The Man Who Highlighted the Comparison Between Jewish and Syrian Refugees Talks About Why He Did It
The historian who first highlighted the 1938 poll that showed Americans overwhelmingly opposed to Jewish refugees from Europe has spoken out about why he did it.
Peter Shulman, a historian and associate professor of history at Case Western Reserve University in Cleveland, shared the interesting poll data on Twitter.
Taken from a July ’38 issue of Fortune, the poll asked: “What is your attitude toward allowing German, Austrian, and other political refugees to come to the U.S.?”
67 percent of Americans answered “with conditions as they are we should try to keep them out.”
US Jul ’38: What’s your attitude towards allowing German, Austrian & other political refugees to come into the US? pic.twitter.com/7hMfLbXWFE
— Historical Opinion (@HistOpinion) November 16, 2015
The comparison was drawn between the attitude then and the current prevailing attitude that the U.S. should not accept refugees from Syria.
The Epoch Times article about the poll proved to be popular, as did Shulman’s tweets on the issue.
The poll highlighting came as two new polls showed most Americans are opposed to Syrian refugees. A NBC poll showed 56 percent of Americans opposed allowing more refugees from Syria to enter the U.S., versus 41 percent who approve of allowing more of these refugees into the country.
Also this week, 53 percent said in a Bloomberg poll that they don’t want any Syrian refugees in the U.S., with 28 percent saying they want to proceed with the current plan to resettle 10,000 refugees without religious screening.
It also came as public officials push legislation forward that would halt the resettlement program until more barriers are put in place, in the hopes of preventing terrorists from slipping through.
The plan would not include religious tests, as suggested by some Republicans.
The Other Poll
A second tweet from Shulman showed another poll, taken after the start of World War II and Kristallnacht, or the night that coordinated attacks happened against Jews in Germany and other parts of Europe.
61 percent of people said that Jewish refugees–mostly children–shouldn’t be allowed into the United States.
US Jan 20 ’39: Should the US government permit 10,000 mostly Jewish refugee children to come in from Germany? pic.twitter.com/5cFs5RabQn
— Historical Opinion (@HistOpinion) November 17, 2015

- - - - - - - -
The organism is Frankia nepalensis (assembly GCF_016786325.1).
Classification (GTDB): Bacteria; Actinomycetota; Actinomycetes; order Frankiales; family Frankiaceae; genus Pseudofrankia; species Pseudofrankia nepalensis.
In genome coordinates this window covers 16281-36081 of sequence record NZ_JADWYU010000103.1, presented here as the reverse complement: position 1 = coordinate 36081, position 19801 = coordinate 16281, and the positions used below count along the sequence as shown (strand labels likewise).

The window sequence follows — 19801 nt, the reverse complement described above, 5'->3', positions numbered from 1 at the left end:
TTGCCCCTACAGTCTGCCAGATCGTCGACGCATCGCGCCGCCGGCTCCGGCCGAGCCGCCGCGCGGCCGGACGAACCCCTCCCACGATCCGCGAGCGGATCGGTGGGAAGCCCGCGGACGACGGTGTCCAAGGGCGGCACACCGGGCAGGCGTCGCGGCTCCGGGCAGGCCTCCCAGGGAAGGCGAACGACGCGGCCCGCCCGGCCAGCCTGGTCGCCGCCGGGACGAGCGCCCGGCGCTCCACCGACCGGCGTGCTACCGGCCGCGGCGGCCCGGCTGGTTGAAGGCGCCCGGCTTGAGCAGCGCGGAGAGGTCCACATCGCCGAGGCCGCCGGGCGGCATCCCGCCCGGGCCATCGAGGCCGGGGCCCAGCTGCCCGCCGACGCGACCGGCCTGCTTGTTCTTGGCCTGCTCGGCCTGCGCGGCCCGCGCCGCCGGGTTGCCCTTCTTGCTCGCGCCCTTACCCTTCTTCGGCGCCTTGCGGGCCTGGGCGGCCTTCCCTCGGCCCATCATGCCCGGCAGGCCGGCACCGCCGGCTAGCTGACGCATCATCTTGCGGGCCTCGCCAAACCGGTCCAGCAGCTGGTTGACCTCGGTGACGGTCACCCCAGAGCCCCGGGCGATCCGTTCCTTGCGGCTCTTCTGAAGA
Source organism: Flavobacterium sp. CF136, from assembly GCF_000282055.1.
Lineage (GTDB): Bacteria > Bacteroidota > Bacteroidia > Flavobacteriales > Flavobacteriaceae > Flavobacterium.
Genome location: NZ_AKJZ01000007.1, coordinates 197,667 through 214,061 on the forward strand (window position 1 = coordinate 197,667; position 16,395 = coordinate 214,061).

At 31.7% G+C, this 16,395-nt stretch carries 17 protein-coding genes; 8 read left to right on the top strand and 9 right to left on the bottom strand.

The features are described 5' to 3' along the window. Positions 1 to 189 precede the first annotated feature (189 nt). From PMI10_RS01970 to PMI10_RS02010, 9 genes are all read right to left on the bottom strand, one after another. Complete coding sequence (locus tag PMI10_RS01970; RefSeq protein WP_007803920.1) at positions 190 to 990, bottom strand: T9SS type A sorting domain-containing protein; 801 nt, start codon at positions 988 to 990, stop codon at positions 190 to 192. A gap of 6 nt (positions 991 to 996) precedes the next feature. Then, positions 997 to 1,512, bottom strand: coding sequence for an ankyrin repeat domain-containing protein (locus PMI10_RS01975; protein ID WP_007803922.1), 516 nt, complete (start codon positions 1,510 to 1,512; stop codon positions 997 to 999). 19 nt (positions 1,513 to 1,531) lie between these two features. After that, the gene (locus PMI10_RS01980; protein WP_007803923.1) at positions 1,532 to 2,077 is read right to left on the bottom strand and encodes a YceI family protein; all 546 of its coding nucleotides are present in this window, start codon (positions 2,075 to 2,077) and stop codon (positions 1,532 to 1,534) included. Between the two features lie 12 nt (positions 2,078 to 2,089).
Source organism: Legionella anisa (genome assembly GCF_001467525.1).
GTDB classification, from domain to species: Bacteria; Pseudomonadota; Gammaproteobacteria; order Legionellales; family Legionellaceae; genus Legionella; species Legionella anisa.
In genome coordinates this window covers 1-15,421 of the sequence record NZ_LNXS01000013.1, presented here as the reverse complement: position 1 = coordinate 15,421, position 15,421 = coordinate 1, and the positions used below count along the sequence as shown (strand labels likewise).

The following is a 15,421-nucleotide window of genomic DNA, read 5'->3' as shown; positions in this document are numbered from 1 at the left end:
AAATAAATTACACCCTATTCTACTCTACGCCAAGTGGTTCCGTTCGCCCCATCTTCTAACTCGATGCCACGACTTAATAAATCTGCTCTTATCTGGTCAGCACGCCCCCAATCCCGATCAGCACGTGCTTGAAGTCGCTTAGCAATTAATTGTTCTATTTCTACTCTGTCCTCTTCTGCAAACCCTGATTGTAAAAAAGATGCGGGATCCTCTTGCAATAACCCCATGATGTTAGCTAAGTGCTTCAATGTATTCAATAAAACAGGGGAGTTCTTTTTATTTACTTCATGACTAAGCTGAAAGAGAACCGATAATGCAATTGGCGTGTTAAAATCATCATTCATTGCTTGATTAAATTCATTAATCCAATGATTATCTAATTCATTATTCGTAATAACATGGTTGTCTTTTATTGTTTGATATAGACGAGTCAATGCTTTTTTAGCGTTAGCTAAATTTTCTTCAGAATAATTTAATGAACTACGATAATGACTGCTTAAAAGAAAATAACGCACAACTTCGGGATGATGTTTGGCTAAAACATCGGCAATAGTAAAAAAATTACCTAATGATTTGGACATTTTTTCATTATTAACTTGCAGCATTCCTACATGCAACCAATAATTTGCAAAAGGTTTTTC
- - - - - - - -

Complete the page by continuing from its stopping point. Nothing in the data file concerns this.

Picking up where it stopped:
Many people commenting on the article said that the situations didn’t line up, especially with fears that ISIS-affiliated terrorists can sneak in among Syrian refugees.
“The possibility of any of the Jewish refugees being terrorists was a big fat 0 percent chance,” said Max Murphee on the Epoch Times Facebook page.
“Can’t compare Jewish refugees who cherish democracy and freedom compared with Muslim refugees who are against our way of life, against american values. many of them want Sharia law,” added Jeremy Taylor.
Shulman responded to criticism of the thinking in a new interview.
Historian Responds With Added Context
“The situations are not exactly parallel and I’m not saying that they are,” he told TIME magazine. “But in terms of a heavily politicized, nativist response to a refugee crisis, we have been here before. And the example of Jewish refugees fleeing Europe in the late ’30s is most poignant because we know how it ended.”
Shulman noted that he’s heard from plenty of people that the comparison isn’t fair because there wasn’t a threat of violence from any of the Jewish refugees, but he said that while he understands the perspective the facts cited aren’t correct.
Some comments claim today’s refugees different from Jews in 30s b/c no perceived threat to country then. Nope: pic.twitter.com/ycwivT4mo2
— Historical Opinion (@HistOpinion) November 18, 2015
“There was fear,” he said. “This was certainly expressed in Roosevelt’s government, that hiding among the refugees would be Nazis and they would bring the violence.”
The main goal, the historian said, was to help people understand what happened in the past and have it inform the present and future.
“A lot of history scares me, and a lot of the present scares me,” he said. “”You can think about all the other instances of looking back and saying we should have done something different. It’s almost predictable that the next generation will look back and say, it really should have been different. I don’t think it’s too late to do something more this time.”